65. As there were certain risks of identification it is understandable that X was reluctant to have his rejoinder published in the Pohjalainen. The question of whether and how X was provided with an opportunity to present his views concerning the articles is, however, disputed.
According to the applicant both she and the editor of Pohjalainen offered X an opportunity to comment on the article(s). They were also prepared to publish any comment or rejoinder that X might have wished to make. Further, the applicant claims that she and the editor each in turn proposed that X draft a rejoinder to be published in the paper.
According to the Government the applicant, however, refused to contact X and stated that the Letters to the Editor-section was available for commentary. In the Government's view, writing a letter to be published would have revealed X's identity and had he commented on a specific case, he would furthermore have violated his obligation to professional secrecy and the right to privacy of the patient in question. As regards the article of 27 February 1996, the applicant did not in the Government's opinion offer the draft to X for verification of the facts in advance.
66. Based on the submitted material the Court cannot draw any conclusive inferences as regards X's possibility to comment on the articles. It however notes that the applicant's observations are inconclusive in that although it is maintained that X was given an opportunity to comment “on the article(s)”, it is left open whether this opportunity concerned both articles and if not, which one of them, and, regarding both articles, whether such an opportunity was proposed before the publication or only afterwards. The Court is satisfied that he was provided with an opportunity to present his comments after the publication of each article. There is no indication that he was offered a possibility to comment on the articles in advance.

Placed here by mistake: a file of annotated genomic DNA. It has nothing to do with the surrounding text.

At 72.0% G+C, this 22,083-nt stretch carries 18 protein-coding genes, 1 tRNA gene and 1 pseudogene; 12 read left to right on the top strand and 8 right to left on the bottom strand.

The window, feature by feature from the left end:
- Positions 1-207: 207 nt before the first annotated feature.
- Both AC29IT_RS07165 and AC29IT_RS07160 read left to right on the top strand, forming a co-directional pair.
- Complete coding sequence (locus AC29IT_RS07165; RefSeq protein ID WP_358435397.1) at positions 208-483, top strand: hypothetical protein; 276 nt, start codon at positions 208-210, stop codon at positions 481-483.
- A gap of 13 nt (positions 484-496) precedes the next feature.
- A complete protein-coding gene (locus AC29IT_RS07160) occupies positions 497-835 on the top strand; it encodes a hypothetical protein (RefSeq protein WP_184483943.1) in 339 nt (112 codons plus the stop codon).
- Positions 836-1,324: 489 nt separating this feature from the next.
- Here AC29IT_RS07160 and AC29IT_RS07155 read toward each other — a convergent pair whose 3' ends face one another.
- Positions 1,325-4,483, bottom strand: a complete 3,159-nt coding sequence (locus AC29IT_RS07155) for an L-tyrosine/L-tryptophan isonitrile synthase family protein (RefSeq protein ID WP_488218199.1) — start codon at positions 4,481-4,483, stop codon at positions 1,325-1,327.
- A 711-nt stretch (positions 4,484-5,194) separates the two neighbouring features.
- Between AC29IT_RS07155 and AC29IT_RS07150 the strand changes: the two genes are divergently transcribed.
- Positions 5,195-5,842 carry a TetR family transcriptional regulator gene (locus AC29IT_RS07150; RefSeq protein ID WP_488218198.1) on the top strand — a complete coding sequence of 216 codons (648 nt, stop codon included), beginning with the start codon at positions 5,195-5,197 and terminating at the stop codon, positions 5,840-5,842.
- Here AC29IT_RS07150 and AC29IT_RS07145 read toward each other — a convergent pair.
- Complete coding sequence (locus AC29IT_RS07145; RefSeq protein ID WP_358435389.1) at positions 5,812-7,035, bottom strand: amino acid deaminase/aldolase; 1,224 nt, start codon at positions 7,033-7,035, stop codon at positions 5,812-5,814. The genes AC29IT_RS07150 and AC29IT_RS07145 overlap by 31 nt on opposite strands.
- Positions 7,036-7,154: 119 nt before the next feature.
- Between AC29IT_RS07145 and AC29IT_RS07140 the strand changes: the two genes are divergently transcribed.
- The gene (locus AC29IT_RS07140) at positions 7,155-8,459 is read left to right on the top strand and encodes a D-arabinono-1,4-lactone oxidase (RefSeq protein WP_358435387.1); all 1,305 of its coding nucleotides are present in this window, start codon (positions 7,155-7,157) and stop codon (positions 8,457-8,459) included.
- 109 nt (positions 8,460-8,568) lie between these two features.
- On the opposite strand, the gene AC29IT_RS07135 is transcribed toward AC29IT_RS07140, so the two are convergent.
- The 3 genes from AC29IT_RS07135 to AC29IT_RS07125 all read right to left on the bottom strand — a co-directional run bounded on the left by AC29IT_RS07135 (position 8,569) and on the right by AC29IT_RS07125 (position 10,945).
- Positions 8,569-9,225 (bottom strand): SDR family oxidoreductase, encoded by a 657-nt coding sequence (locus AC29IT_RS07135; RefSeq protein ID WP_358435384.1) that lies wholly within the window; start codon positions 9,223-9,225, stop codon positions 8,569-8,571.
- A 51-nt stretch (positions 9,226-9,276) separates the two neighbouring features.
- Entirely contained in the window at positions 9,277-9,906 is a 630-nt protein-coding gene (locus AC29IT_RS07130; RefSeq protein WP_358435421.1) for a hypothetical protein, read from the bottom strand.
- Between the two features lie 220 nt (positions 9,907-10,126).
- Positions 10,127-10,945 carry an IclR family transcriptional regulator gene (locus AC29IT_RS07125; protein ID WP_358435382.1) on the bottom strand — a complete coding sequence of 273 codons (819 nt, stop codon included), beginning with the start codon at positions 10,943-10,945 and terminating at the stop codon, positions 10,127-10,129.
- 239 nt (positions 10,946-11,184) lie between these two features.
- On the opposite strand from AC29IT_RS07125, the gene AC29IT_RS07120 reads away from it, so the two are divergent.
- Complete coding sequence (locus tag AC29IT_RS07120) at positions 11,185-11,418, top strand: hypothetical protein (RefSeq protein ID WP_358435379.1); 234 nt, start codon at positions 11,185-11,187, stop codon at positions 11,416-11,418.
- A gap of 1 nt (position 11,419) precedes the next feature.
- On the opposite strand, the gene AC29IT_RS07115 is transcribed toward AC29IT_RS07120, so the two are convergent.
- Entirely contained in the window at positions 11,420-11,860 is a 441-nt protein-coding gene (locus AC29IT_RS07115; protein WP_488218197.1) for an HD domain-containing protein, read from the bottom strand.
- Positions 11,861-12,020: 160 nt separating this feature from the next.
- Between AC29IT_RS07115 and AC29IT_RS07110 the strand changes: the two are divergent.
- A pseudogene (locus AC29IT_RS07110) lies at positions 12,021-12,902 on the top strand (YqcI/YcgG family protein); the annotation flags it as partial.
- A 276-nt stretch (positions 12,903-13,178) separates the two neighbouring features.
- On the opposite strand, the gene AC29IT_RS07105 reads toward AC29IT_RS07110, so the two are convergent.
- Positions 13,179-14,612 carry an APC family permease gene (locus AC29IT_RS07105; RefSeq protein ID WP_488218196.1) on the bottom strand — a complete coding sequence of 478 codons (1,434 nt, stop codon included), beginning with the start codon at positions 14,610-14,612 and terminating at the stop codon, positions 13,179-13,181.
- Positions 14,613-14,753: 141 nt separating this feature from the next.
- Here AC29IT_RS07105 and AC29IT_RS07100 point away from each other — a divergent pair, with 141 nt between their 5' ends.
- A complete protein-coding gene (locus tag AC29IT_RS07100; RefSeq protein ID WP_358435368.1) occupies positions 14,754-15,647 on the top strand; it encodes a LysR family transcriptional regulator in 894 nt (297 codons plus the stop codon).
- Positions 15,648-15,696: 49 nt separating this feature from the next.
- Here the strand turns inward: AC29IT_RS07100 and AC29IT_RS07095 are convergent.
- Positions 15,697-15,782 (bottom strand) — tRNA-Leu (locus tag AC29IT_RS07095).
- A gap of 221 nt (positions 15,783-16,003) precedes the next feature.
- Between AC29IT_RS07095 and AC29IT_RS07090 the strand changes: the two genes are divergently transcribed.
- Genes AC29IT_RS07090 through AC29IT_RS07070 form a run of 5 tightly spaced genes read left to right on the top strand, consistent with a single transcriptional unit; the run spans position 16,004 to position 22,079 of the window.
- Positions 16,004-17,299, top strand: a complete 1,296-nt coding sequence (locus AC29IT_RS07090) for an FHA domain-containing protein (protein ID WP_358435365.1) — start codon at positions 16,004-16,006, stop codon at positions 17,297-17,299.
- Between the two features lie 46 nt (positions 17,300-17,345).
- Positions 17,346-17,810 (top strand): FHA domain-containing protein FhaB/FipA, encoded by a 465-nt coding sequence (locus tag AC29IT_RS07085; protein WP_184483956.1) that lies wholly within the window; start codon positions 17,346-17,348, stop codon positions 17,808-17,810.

67. The Court is of the opinion that although due weight must be given to the fact that X's identity might have been disclosed had he published his rejoinder, this circumstance in itself, nevertheless, cannot prevent the publication of matters of public interest, subject to the proviso that in the reporting of issues of general interest journalists act in good faith in order to provide accurate and reliable information in accordance with the ethics of journalism.
In the present case X was given an opportunity to have his comments published following the publication of the articles. In this respect it is to be noted that there is no indication that X had tried to obtain permission from Mr Haapalainen to lift X's duty of professional secrecy or to reveal matters concerning the privacy of the late Mrs Haapalainen in his rejoinder. Although the opportunities given to X to put forward his arguments may be regarded as somewhat limited, the Court is nevertheless unable to find that X was not given a chance to defend himself or that the ethics of good journalism had been violated.